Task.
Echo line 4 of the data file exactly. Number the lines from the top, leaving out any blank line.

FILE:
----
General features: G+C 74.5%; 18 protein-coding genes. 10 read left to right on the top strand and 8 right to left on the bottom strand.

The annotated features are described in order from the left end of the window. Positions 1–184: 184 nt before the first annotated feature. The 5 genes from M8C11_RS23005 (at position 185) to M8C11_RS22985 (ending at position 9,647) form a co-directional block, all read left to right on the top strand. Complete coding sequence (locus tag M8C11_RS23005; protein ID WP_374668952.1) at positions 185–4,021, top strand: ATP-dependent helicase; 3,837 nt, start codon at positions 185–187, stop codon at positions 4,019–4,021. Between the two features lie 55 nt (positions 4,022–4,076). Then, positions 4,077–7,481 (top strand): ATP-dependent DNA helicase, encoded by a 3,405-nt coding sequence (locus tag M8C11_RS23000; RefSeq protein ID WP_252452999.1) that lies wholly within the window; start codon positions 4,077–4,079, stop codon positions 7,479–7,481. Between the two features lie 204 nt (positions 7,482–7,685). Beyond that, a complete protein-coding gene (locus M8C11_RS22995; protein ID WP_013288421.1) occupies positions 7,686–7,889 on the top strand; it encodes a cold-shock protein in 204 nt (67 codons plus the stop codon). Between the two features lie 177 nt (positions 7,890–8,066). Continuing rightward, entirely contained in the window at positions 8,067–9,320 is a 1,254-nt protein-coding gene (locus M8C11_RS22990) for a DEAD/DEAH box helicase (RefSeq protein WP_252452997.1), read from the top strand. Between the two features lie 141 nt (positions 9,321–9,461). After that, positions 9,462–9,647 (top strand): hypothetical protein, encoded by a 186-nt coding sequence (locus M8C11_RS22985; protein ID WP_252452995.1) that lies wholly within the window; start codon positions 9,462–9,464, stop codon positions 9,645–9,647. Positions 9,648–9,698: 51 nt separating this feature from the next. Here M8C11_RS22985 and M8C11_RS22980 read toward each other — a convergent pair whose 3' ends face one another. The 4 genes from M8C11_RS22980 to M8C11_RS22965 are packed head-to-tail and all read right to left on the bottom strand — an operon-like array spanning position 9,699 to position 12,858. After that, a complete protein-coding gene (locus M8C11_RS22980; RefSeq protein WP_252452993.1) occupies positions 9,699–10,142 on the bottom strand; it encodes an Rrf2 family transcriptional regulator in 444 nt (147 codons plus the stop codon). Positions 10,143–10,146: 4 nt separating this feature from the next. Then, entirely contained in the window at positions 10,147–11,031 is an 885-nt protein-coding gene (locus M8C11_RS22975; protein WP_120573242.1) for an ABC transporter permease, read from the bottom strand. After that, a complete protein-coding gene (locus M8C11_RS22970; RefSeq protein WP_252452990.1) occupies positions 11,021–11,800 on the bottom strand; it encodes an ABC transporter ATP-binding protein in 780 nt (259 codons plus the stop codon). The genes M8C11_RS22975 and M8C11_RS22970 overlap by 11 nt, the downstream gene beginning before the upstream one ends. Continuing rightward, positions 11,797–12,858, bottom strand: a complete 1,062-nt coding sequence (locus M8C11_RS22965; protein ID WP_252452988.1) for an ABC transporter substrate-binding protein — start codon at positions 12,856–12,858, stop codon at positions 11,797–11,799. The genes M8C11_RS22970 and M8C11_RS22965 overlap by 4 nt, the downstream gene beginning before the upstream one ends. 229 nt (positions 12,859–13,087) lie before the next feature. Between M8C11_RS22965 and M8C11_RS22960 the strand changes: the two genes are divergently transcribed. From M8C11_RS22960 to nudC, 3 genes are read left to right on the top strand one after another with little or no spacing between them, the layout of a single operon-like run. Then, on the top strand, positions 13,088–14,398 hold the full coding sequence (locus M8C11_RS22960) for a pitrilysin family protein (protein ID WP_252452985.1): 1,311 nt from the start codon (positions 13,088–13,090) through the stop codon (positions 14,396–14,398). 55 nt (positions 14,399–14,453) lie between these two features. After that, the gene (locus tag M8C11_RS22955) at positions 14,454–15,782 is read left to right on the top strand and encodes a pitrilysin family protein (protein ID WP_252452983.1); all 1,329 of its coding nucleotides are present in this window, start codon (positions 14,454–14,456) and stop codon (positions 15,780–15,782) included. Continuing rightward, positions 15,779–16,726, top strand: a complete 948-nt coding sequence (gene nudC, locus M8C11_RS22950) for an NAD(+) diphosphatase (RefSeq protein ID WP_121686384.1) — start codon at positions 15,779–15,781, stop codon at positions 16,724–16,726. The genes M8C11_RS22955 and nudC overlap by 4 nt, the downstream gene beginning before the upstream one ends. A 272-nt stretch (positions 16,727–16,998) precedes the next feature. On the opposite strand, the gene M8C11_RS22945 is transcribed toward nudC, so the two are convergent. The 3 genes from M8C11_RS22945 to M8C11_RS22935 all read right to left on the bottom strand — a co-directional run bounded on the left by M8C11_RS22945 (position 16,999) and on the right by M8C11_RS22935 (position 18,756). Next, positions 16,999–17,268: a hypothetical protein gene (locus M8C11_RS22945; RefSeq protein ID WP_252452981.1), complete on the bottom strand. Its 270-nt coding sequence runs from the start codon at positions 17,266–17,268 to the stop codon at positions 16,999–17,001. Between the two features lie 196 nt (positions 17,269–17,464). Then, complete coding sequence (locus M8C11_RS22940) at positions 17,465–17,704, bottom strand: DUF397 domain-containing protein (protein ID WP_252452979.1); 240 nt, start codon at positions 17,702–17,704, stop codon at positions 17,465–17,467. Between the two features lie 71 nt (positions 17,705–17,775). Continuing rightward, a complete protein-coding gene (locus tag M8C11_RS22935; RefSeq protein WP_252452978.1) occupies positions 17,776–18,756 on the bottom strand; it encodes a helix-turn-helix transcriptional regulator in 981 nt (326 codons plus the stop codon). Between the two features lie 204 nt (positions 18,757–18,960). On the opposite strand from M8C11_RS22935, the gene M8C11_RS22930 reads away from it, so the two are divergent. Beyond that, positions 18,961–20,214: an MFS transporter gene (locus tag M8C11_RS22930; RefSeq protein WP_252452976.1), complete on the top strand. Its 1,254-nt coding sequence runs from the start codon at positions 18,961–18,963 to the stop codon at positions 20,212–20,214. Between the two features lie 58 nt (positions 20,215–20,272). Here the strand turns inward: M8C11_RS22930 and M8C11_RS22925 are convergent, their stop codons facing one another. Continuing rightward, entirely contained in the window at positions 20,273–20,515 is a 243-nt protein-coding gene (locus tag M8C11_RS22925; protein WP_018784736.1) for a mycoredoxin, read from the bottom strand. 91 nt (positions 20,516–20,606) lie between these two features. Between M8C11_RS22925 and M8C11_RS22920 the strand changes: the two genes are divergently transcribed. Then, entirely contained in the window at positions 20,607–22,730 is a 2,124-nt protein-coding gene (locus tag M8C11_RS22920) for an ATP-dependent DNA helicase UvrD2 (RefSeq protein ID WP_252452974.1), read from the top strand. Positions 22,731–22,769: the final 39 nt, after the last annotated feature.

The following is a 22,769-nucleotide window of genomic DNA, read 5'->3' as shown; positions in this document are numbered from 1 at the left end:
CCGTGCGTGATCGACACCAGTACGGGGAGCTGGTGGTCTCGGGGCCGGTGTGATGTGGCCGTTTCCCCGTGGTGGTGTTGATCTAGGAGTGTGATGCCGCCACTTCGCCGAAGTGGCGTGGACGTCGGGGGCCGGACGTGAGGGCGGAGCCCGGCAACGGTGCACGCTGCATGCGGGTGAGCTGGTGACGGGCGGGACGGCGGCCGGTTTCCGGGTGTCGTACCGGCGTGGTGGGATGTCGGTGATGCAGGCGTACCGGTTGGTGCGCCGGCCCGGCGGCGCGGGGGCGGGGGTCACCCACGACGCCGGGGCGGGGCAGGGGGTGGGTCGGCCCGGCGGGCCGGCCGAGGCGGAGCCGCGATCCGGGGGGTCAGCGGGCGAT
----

CCGTGCGTGATCGACACCAGTACGGGGAGCTGGTGGTCTCGGGGCCGGTGTGATGTGGCCGTTTCCCCGTGGTGGTGTTGATCTAGGAGTGTGATGCCGCCACTTCGCCGAAGTGGCGTGGACGTCGGGGGCCGGACGTGAGGGCGGAGCCCGGCAACGGTGCACGCTGCATGCGGGTGAGCTGGTGACGGGCGGGACGGCGGCCGGTTTCCGGGTGTCGTACCGGCGTGGTGGGATGTCGGTGATGCAGGCGTACCGGTTGGTGCGCCGGCCCGGCGGCGCGGGGGCGGGGGTCACCCACGACGCCGGGGCGGGGCAGGGGGTGGGTCGGCCCGGCGGGCCGGCCGAGGCGGAGCCGCGATCCGGGGGGTCAGCGGGCGAT